Hunter’s critics say they are also troubled by the appearance of a conflict of interest over two business loans involving FAME Assistance Corp. and Randolph C. Dillon, the husband of Irma Brown Dillon, a top church officer and Los Angeles County Superior Court judge. Randolph Dillon said he took over the first loan in 2005 after buying the original loan recipient, Base Architecture & Engineering. He said he took out a second loan for $250,000 from First AME in January to support the firm’s expanding business at Los Angeles International Airport.
The first loan was for the same amount and was repaid in 2007, Dillon said, adding that he saw no conflict of interest. Hunter said neither he nor his wife was involved in either loan decision.
He said both were appropriately made, albeit without his knowledge, by the nonprofit corporation’s business loan committee.
- Los Angeles Times 8.2.09: Full Article HERE
WITHOUT HIS KNOWLEDGE?!
The following link will take you to documents sent to the attention to Denise
Brown “Hunter,” the first lady concubine of First AME Church here in Los Angeles c/o The FAME Assistance corporation.
This documentation is incontrovertible evidence that not only was John Hunter “aware” of the loans, he and his wife concubine were actively INVOLVED in the process. It can be ascertained that beyond the lie the Hunters told to the Los Angeles Times, Superior Court Judge Irma Brown Dillon should be removed given this financial impropriety. This is fraud.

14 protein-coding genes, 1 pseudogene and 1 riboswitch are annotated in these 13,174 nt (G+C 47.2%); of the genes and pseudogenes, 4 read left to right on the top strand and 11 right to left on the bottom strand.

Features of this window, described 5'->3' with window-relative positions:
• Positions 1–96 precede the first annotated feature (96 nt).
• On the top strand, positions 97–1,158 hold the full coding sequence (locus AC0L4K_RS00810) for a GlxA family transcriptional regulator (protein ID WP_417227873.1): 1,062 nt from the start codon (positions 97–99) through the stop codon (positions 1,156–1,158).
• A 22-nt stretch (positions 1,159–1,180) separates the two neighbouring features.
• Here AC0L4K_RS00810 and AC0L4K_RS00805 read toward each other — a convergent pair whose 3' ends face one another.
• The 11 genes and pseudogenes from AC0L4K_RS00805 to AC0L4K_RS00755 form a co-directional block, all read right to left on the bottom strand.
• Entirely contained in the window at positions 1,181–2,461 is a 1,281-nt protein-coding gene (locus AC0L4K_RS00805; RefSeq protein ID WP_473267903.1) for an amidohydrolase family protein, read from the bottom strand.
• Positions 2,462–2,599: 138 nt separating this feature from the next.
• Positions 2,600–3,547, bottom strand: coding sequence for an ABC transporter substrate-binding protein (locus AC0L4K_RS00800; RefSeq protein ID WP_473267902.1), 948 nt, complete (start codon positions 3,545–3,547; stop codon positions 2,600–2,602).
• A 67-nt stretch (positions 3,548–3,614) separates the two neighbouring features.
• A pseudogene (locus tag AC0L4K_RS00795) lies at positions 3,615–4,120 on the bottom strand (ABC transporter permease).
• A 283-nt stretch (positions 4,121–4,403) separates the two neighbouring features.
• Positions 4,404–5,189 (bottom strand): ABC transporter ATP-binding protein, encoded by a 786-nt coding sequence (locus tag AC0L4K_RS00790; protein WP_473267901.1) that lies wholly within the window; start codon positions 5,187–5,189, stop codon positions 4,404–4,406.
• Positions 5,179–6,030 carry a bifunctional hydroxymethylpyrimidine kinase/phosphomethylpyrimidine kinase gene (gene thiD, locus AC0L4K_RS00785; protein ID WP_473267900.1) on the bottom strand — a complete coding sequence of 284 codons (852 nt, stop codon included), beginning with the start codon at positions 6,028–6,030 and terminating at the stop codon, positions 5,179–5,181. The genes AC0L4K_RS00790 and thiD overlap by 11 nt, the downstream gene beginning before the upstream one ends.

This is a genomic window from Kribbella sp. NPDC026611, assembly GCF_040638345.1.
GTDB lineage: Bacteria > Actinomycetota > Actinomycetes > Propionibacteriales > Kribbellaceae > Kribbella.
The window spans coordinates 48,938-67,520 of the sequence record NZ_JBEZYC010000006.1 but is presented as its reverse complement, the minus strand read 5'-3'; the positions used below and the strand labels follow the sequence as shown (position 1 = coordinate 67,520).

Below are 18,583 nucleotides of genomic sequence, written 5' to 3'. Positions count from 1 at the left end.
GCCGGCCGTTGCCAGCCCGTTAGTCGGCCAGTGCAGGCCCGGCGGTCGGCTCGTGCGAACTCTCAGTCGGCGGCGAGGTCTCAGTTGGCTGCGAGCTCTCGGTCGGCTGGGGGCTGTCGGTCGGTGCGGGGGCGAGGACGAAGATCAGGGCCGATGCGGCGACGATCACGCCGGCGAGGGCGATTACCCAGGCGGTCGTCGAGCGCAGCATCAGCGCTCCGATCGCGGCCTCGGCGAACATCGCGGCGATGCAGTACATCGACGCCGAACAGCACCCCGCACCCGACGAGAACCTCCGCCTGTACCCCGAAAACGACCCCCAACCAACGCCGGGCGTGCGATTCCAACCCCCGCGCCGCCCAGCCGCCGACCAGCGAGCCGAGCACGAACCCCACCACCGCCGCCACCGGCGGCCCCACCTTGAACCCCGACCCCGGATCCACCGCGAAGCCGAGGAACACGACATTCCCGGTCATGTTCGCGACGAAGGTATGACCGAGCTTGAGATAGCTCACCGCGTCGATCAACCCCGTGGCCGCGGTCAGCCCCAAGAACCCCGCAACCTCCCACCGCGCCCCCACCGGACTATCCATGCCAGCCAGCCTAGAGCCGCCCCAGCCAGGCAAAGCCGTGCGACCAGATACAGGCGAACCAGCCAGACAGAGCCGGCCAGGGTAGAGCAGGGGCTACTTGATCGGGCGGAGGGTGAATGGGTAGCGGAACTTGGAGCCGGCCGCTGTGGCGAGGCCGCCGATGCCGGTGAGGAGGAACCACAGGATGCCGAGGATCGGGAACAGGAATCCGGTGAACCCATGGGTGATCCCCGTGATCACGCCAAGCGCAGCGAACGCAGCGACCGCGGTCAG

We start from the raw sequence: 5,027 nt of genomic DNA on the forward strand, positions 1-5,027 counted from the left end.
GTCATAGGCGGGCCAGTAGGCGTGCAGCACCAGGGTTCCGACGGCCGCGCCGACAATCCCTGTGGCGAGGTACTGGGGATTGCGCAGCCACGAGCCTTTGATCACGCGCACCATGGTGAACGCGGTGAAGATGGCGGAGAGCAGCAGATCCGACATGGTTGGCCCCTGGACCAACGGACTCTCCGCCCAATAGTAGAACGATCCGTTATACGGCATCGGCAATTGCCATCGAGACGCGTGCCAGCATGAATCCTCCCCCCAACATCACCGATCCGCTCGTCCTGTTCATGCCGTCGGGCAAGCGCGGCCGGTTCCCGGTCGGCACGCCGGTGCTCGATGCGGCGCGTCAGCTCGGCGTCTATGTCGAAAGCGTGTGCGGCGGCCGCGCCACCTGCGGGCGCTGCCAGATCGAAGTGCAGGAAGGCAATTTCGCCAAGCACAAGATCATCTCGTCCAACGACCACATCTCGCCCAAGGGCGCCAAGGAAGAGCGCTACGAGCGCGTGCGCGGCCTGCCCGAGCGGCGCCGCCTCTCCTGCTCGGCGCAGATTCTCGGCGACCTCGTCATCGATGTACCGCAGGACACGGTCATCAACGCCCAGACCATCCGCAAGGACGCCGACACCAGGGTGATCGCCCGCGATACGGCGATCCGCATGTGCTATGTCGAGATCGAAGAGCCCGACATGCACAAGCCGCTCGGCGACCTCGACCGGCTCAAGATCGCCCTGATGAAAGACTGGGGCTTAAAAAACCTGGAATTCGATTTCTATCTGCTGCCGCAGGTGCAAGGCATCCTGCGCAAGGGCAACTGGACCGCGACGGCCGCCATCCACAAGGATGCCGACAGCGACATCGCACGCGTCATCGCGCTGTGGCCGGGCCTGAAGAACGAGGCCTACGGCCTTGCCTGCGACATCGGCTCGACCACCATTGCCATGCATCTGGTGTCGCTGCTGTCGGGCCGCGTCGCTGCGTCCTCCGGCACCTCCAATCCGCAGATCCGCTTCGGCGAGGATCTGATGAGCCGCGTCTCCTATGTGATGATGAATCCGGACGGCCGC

The Mo’Kelly Report‘s spies have done it again!
It is time for a formal letter to be drafted concerning the removal of Judge Irma Brown Dillon from the bench. This information has since been forwarded to the Los Angeles Times, as it directly contradicts Hunter’s public stance on the issue.
How Do I File a Complaint?
Complaints must be in writing. You may use the Commission’s COMPLAINT FORM or write a letter to the Commission. Electronic filing of complaints is not available; complaints must be submitted to the commission office:
COMMISSION ON JUDICIAL PERFORMANCE
455 Golden Gate Avenue, Suite 14400
San Francisco, California 94102
If your complaint is about a subordinate judicial officer (an attorney employed by the court to serve as a court commissioner or referee), your complaint must first be directed to the court in which the subordinate judicial officer sits.
What Should Be in My Complaint?
- The name of the judge, court commissioner or referee.
- The court in which the judicial officer sits.
- A detailed description of the action or behavior that you believe is misconduct.*
- The names and telephone numbers of any witnesses to the events described.
- The date or dates on which the conduct occurred.
- The type of court case involved and your relationship to the case.
- If your complaint is about a court commissioner or referee, provide copies of your correspondence to and from the local court.
If a court document or an audio or video tape evidences the misconduct, you may submit a copy (do not send original documents) or mention it in your complaint.
What Types of Conduct Does the Commission Investigate?
Some examples of judicial misconduct are improper demeanor, failure to disqualify when the law requires, receipt of information about a case outside the presence of one party, abuse of contempt or sanctions, and delay in decision-making. Discipline has been categorized by Types of Misconduct.
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